By David S. Touretzky, Jeffrey L. Elman, Terrence J. Sejnowski
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Extra info for Connectionist Models. Proceedings of the 1990 Summer School
This approach was discussed by W e r b o s (1977) in relation to the dif ferential dynamic programming method of Jacobson and Mayne (1970), and Jordan and Jacobs (1990) il lustrated it using a version o f the pole-balancing task with continuous control actions. , El-Fattah, 1981; Sutton, 1990). Werbos (1987, 1988, 1989) discusses gradient methods that make use of system models. Although direct reinforcement learning methods d o not use state-transit ion models, they can use value function models, which we call value models in what follows.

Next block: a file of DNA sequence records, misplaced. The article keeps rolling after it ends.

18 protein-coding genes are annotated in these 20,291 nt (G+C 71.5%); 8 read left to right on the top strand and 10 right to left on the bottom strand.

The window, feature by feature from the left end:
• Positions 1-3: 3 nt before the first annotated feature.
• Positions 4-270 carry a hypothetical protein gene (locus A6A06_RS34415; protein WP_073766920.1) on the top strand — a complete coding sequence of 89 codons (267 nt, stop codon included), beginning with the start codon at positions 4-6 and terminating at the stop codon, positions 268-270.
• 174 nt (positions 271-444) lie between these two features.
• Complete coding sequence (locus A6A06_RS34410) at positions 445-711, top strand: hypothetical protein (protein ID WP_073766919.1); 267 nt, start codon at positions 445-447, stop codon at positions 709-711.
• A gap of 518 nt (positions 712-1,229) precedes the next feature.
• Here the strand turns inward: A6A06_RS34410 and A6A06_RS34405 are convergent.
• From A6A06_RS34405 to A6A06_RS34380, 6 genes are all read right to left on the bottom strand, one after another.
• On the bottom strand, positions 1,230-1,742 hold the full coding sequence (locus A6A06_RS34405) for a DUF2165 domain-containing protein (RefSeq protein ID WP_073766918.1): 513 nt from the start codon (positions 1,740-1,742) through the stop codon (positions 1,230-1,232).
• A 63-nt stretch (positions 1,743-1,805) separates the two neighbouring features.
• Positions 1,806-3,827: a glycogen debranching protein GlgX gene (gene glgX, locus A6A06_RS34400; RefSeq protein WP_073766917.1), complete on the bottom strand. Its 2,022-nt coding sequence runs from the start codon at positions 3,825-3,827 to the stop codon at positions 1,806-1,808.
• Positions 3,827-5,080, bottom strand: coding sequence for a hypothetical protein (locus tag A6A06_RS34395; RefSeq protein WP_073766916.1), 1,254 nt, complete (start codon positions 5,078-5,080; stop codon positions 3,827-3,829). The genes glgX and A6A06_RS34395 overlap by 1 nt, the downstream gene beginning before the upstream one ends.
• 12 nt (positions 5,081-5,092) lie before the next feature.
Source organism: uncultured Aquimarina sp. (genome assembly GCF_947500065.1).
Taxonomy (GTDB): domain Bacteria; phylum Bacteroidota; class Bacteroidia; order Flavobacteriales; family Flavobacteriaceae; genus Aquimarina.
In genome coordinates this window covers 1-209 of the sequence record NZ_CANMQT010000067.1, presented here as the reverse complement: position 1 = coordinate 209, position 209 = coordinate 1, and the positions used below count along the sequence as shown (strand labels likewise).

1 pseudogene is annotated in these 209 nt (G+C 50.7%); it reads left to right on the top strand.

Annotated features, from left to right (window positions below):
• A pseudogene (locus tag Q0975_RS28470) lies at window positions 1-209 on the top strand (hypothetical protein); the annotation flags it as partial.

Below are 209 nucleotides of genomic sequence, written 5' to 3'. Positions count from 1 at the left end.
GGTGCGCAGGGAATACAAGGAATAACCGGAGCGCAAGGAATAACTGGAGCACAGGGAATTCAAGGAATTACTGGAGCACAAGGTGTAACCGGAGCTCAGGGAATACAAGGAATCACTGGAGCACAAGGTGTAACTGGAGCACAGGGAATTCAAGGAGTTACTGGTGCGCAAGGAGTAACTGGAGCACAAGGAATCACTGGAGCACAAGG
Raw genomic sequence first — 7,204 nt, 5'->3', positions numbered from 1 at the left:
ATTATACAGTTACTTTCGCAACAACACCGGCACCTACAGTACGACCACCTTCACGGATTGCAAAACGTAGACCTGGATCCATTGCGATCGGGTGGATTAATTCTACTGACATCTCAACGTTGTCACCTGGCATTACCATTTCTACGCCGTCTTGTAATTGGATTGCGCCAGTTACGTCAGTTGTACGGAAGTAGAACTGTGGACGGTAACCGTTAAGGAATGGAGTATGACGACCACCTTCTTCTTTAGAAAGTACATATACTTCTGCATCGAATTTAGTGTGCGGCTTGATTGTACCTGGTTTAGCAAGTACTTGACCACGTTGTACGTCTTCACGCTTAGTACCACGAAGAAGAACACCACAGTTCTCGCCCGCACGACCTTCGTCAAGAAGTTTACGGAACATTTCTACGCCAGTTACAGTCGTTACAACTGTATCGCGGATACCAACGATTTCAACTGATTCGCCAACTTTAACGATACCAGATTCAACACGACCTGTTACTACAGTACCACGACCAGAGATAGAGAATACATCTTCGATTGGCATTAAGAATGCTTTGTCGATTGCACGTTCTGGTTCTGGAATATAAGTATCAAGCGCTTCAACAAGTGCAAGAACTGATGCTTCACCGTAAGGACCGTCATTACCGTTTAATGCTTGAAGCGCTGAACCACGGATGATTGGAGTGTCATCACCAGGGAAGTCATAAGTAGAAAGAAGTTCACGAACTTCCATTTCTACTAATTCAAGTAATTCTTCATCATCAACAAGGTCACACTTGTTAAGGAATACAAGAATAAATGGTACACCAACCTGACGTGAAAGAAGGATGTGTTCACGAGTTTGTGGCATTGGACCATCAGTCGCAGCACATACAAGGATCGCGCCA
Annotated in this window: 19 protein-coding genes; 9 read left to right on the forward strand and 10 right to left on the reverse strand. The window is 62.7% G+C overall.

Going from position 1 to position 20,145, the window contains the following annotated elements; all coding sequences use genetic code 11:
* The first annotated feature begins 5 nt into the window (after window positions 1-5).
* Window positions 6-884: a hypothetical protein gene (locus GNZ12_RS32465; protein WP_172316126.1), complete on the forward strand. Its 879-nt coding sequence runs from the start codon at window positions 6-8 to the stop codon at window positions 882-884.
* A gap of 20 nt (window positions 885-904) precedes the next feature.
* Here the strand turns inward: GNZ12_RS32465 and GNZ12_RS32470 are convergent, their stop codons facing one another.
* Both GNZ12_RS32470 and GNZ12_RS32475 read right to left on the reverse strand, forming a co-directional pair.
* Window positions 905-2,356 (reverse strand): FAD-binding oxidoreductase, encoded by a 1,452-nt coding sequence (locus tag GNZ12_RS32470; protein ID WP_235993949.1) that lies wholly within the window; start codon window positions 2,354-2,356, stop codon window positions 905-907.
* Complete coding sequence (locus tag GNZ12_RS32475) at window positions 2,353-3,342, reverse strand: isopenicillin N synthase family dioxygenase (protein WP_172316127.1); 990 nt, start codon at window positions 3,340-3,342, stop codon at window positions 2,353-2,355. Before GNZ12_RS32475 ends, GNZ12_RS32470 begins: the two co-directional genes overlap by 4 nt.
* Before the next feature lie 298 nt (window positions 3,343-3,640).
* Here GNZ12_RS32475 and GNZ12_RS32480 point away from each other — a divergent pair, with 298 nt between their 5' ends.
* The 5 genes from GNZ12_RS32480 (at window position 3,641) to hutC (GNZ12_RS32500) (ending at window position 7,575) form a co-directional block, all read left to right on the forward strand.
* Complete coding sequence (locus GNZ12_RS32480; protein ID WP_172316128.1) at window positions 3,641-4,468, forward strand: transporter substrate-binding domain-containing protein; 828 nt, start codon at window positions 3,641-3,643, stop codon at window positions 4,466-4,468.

L where a is a positive constant. T h e fractions in (3) cause the controller t o sometimes prefer over u* an action that has not been been performed for a long time. Sato et al. (1988) show that if 0 satisfies the condi tions given by ( 2 ) , then in the limit all actions are performed infinitely often for each state, as needed for convergence o f the state-transition m o d e l , and that the policy converges t o an optimal policy. Specifically, they define the relative frequency coefficient t o be (4) n o At each time t, an estimated optimal policy, i / * ( t ) , is c o m p u t e d using the policy iteration method o f D P based o n the current state-transition model and the payoff array.
T h e policy can then b e adjusted via gradient ascent. Using an artificial neural network to repre sent the value model makes this approach attractive because the value model's gradient can be computed efficiently by error back-propagation. This approach was discussed by W e r b o s (1977) in relation to the dif ferential dynamic programming method of Jacobson and Mayne (1970), and Jordan and Jacobs (1990) il lustrated it using a version o f the pole-balancing task with continuous control actions.